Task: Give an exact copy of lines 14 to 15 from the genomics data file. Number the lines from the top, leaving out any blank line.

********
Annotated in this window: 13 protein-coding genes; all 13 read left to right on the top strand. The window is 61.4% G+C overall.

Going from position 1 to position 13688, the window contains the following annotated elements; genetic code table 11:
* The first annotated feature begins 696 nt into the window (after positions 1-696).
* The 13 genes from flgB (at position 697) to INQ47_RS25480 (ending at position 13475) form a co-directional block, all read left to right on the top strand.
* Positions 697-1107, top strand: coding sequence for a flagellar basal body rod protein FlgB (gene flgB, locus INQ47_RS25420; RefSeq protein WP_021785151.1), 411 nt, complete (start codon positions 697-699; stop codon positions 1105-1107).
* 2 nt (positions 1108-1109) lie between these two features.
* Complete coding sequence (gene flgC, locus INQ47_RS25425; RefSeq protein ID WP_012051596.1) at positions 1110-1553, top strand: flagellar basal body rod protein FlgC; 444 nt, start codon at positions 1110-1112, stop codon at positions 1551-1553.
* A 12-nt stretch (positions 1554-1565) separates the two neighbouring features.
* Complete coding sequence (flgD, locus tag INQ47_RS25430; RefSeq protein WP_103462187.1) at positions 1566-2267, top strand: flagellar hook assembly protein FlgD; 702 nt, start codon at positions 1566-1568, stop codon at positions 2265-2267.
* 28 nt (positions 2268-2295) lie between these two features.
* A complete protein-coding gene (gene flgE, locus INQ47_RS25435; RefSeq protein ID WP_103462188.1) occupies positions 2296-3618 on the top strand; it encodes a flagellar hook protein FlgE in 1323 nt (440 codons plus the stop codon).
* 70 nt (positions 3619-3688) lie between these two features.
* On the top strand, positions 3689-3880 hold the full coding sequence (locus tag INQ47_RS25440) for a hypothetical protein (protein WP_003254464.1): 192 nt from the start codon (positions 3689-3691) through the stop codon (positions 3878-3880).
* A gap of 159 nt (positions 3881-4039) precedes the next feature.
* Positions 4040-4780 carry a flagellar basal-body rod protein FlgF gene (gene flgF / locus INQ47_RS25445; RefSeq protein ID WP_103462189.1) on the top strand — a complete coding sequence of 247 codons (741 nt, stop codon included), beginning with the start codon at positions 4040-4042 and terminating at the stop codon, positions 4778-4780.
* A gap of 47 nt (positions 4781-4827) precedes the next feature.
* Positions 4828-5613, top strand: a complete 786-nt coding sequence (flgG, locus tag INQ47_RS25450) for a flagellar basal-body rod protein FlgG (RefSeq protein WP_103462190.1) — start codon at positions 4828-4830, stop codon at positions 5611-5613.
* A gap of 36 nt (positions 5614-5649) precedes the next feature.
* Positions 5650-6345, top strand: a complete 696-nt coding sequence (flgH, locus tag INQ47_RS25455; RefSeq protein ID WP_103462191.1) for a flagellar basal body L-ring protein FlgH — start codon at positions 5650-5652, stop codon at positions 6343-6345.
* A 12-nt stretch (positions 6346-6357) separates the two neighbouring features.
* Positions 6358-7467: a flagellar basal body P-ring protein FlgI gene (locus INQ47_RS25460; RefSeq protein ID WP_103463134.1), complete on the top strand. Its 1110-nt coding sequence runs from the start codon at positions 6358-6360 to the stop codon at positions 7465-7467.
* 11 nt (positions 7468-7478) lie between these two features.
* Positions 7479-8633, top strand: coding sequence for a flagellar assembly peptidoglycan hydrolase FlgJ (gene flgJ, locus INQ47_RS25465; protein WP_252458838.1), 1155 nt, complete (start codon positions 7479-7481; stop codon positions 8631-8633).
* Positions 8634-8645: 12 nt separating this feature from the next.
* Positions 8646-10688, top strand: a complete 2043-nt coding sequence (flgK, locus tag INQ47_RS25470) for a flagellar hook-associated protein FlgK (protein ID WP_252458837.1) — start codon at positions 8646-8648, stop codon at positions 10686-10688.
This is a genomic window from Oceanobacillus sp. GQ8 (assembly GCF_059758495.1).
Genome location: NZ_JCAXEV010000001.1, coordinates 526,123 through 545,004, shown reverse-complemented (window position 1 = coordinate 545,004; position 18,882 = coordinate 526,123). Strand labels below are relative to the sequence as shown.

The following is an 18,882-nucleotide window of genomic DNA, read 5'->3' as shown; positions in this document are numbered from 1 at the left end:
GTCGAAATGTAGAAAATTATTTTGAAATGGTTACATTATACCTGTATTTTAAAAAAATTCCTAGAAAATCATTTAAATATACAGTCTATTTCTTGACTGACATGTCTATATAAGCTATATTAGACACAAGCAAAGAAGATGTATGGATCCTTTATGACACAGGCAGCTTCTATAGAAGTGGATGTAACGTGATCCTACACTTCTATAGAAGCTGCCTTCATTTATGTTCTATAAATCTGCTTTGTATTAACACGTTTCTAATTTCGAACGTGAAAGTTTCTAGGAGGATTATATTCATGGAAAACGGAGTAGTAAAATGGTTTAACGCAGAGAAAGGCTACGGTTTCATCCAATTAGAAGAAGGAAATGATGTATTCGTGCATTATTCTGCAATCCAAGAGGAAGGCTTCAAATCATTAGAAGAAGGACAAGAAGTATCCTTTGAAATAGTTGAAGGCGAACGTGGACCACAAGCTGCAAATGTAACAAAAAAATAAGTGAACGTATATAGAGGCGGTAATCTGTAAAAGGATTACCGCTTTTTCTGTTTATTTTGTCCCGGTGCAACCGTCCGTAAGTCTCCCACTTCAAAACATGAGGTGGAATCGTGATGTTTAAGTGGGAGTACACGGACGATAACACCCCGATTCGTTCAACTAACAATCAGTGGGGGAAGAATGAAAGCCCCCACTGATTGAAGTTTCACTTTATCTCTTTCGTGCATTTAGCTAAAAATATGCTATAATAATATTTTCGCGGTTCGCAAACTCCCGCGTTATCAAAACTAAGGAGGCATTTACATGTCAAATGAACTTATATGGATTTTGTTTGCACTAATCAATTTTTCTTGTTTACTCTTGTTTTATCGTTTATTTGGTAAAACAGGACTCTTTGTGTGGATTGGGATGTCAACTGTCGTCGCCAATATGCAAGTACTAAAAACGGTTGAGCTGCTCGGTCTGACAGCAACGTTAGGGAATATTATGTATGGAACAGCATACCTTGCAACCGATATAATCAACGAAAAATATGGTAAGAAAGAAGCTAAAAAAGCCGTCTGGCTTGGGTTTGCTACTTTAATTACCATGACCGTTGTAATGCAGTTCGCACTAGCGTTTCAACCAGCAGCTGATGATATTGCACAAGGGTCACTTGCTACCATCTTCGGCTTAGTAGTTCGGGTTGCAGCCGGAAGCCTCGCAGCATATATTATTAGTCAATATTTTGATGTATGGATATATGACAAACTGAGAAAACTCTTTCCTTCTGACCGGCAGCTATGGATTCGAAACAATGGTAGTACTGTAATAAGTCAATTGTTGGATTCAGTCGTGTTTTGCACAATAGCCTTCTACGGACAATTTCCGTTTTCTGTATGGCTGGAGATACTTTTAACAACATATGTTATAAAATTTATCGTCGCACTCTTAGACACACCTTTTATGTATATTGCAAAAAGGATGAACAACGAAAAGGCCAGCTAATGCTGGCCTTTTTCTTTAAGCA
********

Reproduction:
* A gap of 159 nt (positions 3881-4039) precedes the next feature.
* Positions 4040-4780 carry a flagellar basal-body rod protein FlgF gene (gene flgF / locus INQ47_RS25445; RefSeq protein ID WP_103462189.1) on the top strand — a complete coding sequence of 247 codons (741 nt, stop codon included), beginning with the start codon at positions 4040-4042 and terminating at the stop codon, positions 4778-4780.